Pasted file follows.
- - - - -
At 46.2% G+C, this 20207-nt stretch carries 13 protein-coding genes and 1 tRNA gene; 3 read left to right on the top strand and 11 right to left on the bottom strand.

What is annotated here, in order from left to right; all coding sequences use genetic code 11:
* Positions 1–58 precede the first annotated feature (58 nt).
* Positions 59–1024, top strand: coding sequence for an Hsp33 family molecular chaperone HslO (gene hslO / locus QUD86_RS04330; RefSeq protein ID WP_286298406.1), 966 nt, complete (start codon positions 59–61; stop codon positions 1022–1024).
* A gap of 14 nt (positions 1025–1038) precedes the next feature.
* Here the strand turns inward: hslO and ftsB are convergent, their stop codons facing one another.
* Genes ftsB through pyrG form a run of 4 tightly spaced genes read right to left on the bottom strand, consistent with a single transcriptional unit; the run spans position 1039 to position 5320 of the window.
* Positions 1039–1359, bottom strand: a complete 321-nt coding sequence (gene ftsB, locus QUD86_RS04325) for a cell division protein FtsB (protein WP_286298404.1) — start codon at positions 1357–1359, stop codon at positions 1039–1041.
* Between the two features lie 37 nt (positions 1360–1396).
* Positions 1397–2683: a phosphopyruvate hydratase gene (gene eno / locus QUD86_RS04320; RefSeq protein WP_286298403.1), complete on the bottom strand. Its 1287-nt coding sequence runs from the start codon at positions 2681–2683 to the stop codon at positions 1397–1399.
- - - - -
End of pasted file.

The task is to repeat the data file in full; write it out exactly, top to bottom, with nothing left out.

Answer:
At 46.2% G+C, this 20207-nt stretch carries 13 protein-coding genes and 1 tRNA gene; 3 read left to right on the top strand and 11 right to left on the bottom strand.

What is annotated here, in order from left to right; all coding sequences use genetic code 11:
* Positions 1–58 precede the first annotated feature (58 nt).
* Positions 59–1024, top strand: coding sequence for an Hsp33 family molecular chaperone HslO (gene hslO / locus QUD86_RS04330; RefSeq protein ID WP_286298406.1), 966 nt, complete (start codon positions 59–61; stop codon positions 1022–1024).
* A gap of 14 nt (positions 1025–1038) precedes the next feature.
* Here the strand turns inward: hslO and ftsB are convergent, their stop codons facing one another.
* Genes ftsB through pyrG form a run of 4 tightly spaced genes read right to left on the bottom strand, consistent with a single transcriptional unit; the run spans position 1039 to position 5320 of the window.
* Positions 1039–1359, bottom strand: a complete 321-nt coding sequence (gene ftsB, locus QUD86_RS04325) for a cell division protein FtsB (protein WP_286298404.1) — start codon at positions 1357–1359, stop codon at positions 1039–1041.
* Between the two features lie 37 nt (positions 1360–1396).
* Positions 1397–2683: a phosphopyruvate hydratase gene (gene eno / locus QUD86_RS04320; RefSeq protein WP_286298403.1), complete on the bottom strand. Its 1287-nt coding sequence runs from the start codon at positions 2681–2683 to the stop codon at positions 1397–1399.